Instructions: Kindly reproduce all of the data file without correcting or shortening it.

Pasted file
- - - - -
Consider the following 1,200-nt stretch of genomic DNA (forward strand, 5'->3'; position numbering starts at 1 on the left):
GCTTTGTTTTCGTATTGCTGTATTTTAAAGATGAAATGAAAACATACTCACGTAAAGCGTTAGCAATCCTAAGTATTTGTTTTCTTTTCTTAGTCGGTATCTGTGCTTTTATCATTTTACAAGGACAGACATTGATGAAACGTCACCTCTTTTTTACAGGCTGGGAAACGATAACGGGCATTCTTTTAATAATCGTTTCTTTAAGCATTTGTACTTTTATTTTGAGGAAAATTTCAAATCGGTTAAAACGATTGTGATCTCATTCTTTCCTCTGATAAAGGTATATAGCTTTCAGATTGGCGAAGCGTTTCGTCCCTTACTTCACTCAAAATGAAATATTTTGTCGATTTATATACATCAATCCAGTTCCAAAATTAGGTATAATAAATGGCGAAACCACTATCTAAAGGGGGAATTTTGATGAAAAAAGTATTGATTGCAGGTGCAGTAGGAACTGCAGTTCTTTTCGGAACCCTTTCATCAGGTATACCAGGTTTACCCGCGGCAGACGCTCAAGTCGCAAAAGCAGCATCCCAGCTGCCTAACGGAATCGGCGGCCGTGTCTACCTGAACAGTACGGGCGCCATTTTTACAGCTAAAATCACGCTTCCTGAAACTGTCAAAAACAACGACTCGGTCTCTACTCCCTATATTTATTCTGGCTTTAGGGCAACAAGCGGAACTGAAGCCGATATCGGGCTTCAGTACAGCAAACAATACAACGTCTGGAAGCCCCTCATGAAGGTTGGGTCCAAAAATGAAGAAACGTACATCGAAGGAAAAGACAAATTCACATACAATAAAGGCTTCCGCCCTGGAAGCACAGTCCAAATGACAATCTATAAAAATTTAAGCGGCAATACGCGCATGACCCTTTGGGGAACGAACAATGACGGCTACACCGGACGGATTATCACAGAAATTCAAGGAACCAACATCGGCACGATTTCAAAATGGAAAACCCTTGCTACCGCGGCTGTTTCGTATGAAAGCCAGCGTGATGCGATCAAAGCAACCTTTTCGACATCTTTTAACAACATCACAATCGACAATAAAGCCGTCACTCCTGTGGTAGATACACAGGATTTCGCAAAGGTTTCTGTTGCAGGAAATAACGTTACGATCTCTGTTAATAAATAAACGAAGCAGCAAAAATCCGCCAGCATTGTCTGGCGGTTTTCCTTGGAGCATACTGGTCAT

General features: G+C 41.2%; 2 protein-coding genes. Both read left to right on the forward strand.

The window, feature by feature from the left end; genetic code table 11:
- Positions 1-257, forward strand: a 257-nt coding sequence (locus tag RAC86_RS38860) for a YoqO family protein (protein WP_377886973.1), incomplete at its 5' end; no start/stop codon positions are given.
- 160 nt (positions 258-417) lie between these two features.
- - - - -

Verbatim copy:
Consider the following 1,200-nt stretch of genomic DNA (forward strand, 5'->3'; position numbering starts at 1 on the left):
GCTTTGTTTTCGTATTGCTGTATTTTAAAGATGAAATGAAAACATACTCACGTAAAGCGTTAGCAATCCTAAGTATTTGTTTTCTTTTCTTAGTCGGTATCTGTGCTTTTATCATTTTACAAGGACAGACATTGATGAAACGTCACCTCTTTTTTACAGGCTGGGAAACGATAACGGGCATTCTTTTAATAATCGTTTCTTTAAGCATTTGTACTTTTATTTTGAGGAAAATTTCAAATCGGTTAAAACGATTGTGATCTCATTCTTTCCTCTGATAAAGGTATATAGCTTTCAGATTGGCGAAGCGTTTCGTCCCTTACTTCACTCAAAATGAAATATTTTGTCGATTTATATACATCAATCCAGTTCCAAAATTAGGTATAATAAATGGCGAAACCACTATCTAAAGGGGGAATTTTGATGAAAAAAGTATTGATTGCAGGTGCAGTAGGAACTGCAGTTCTTTTCGGAACCCTTTCATCAGGTATACCAGGTTTACCCGCGGCAGACGCTCAAGTCGCAAAAGCAGCATCCCAGCTGCCTAACGGAATCGGCGGCCGTGTCTACCTGAACAGTACGGGCGCCATTTTTACAGCTAAAATCACGCTTCCTGAAACTGTCAAAAACAACGACTCGGTCTCTACTCCCTATATTTATTCTGGCTTTAGGGCAACAAGCGGAACTGAAGCCGATATCGGGCTTCAGTACAGCAAACAATACAACGTCTGGAAGCCCCTCATGAAGGTTGGGTCCAAAAATGAAGAAACGTACATCGAAGGAAAAGACAAATTCACATACAATAAAGGCTTCCGCCCTGGAAGCACAGTCCAAATGACAATCTATAAAAATTTAAGCGGCAATACGCGCATGACCCTTTGGGGAACGAACAATGACGGCTACACCGGACGGATTATCACAGAAATTCAAGGAACCAACATCGGCACGATTTCAAAATGGAAAACCCTTGCTACCGCGGCTGTTTCGTATGAAAGCCAGCGTGATGCGATCAAAGCAACCTTTTCGACATCTTTTAACAACATCACAATCGACAATAAAGCCGTCACTCCTGTGGTAGATACACAGGATTTCGCAAAGGTTTCTGTTGCAGGAAATAACGTTACGATCTCTGTTAATAAATAAACGAAGCAGCAAAAATCCGCCAGCATTGTCTGGCGGTTTTCCTTGGAGCATACTGGTCAT

General features: G+C 41.2%; 2 protein-coding genes. Both read left to right on the forward strand.

The window, feature by feature from the left end; genetic code table 11:
- Positions 1-257, forward strand: a 257-nt coding sequence (locus tag RAC86_RS38860) for a YoqO family protein (protein WP_377886973.1), incomplete at its 5' end; no start/stop codon positions are given.
- 160 nt (positions 258-417) lie between these two features.